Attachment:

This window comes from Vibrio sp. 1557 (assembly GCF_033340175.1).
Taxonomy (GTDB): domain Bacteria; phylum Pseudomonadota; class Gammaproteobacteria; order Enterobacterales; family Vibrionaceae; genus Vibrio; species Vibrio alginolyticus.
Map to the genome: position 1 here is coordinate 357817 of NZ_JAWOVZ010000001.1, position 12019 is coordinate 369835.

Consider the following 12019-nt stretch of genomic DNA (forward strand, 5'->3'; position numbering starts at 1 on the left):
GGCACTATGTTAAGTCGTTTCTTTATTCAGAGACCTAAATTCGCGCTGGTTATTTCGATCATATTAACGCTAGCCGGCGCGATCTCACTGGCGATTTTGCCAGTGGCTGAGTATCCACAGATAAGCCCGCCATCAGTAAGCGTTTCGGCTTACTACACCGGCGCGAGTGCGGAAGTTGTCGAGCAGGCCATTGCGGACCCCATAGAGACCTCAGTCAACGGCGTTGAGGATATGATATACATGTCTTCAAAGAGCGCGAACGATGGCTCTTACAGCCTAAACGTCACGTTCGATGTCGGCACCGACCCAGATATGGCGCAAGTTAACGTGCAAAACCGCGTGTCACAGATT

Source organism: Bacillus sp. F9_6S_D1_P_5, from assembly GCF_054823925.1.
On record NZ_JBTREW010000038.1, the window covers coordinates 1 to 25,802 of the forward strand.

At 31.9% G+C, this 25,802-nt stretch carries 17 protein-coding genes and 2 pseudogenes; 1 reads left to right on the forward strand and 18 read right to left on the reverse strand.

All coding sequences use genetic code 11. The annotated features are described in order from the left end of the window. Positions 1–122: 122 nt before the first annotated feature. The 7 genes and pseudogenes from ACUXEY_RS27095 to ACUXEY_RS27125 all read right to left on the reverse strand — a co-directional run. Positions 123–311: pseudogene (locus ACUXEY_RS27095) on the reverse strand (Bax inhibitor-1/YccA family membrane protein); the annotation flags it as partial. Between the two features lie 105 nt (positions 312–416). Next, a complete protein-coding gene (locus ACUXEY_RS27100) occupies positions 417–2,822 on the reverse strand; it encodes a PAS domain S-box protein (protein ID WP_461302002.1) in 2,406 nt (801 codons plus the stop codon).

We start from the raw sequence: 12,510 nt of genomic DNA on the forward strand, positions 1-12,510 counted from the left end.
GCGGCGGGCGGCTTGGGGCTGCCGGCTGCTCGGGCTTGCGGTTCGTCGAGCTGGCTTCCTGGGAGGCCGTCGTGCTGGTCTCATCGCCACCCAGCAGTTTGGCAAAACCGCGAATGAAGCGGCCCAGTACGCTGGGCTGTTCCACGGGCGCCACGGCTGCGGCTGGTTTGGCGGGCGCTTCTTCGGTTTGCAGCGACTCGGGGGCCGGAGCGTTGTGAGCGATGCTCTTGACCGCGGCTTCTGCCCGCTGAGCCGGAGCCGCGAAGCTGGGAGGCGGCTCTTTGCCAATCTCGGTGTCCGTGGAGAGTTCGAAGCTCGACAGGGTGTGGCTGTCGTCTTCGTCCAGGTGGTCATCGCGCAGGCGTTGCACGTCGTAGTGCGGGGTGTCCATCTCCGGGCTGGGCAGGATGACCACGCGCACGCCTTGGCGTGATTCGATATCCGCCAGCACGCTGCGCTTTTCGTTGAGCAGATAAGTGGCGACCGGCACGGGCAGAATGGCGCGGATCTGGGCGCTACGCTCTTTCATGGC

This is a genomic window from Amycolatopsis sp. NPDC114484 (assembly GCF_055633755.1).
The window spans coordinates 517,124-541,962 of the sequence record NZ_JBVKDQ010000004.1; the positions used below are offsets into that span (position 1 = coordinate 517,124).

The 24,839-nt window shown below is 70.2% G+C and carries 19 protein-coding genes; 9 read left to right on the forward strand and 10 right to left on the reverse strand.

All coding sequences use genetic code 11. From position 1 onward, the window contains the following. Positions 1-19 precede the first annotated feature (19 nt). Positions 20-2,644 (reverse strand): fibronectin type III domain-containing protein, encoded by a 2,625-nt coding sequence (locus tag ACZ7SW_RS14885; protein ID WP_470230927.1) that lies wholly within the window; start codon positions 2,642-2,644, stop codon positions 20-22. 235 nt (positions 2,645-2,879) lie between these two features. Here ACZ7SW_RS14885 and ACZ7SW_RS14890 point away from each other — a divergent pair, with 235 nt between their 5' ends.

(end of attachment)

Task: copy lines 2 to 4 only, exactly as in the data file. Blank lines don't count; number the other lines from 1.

Taxonomy (GTDB): domain Bacteria; phylum Pseudomonadota; class Gammaproteobacteria; order Enterobacterales; family Vibrionaceae; genus Vibrio; species Vibrio alginolyticus.
Map to the genome: position 1 here is coordinate 357817 of NZ_JAWOVZ010000001.1, position 12019 is coordinate 369835.

Consider the following 12019-nt stretch of genomic DNA (forward strand, 5'->3'; position numbering starts at 1 on the left):